In grade school, no one would have ever guessed I'd grow up to become a linguist-- I was the kid who got Cs in French and couldn't produce a trill to save my life! I went to university majoring in civil engineering-- relieved that there was no language requirement for that major. But I ended up switching to geophysics, thinking that it would be less restrictive than engineering, and that it would allow me to spend more time in the mountains (which turned out to be wishful thinking)...Read more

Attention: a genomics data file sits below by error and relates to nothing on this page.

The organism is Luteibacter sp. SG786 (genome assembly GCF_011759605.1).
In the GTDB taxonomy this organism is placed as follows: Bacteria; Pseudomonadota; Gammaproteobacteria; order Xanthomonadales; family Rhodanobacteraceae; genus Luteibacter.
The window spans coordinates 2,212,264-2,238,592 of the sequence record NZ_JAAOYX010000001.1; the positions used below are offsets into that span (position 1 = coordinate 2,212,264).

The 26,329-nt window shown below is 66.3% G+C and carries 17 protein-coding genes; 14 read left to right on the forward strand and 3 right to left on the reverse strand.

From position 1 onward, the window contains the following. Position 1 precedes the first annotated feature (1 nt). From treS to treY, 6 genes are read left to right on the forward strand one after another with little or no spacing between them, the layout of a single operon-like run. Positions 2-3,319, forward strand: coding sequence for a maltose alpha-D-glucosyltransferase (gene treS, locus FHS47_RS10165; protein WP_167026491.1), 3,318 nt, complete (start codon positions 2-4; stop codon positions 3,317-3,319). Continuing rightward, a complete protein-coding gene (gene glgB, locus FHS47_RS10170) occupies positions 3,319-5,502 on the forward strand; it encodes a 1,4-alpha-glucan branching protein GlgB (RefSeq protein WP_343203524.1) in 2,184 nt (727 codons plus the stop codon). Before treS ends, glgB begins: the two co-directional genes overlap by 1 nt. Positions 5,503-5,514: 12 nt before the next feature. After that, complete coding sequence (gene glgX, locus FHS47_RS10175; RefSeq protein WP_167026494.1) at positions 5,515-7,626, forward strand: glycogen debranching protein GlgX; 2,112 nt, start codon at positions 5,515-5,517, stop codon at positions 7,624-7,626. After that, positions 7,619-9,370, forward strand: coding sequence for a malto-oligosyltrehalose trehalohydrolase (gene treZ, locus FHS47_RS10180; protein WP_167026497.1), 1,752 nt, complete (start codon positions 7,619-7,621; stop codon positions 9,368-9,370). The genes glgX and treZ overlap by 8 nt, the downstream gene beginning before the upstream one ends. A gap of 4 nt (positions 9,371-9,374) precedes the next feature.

The Cambridge Handbook of Communication Disorders examines the full range of developmental and acquired communication disorders and provides the most up-to-date and comprehensive guide to the epidemiology, aetiology and clinical features of these disorders.
This volume's central concern is grammatical voice, traditionally known as diathesis, and its classical manifestations as Active, Middle, and Passive. Various perspectives are represented: the typological-universal view, voice and language acquisition, the relationship between voice and ergativity, diachronic perspectives, and the interaction of morphology and discourse. Contributions by: M. Arce-Arenales; M. Axelrod and B. A. Fox; E. Bakker; A. Cooreman; W. Croft; T. Givsn and L. Yang; M. Haspelmath; S. Kemmer; C. N. Li and S. A. Thompson; M. Mithun; M. Noonan; D. Payne; D. I. Slobin.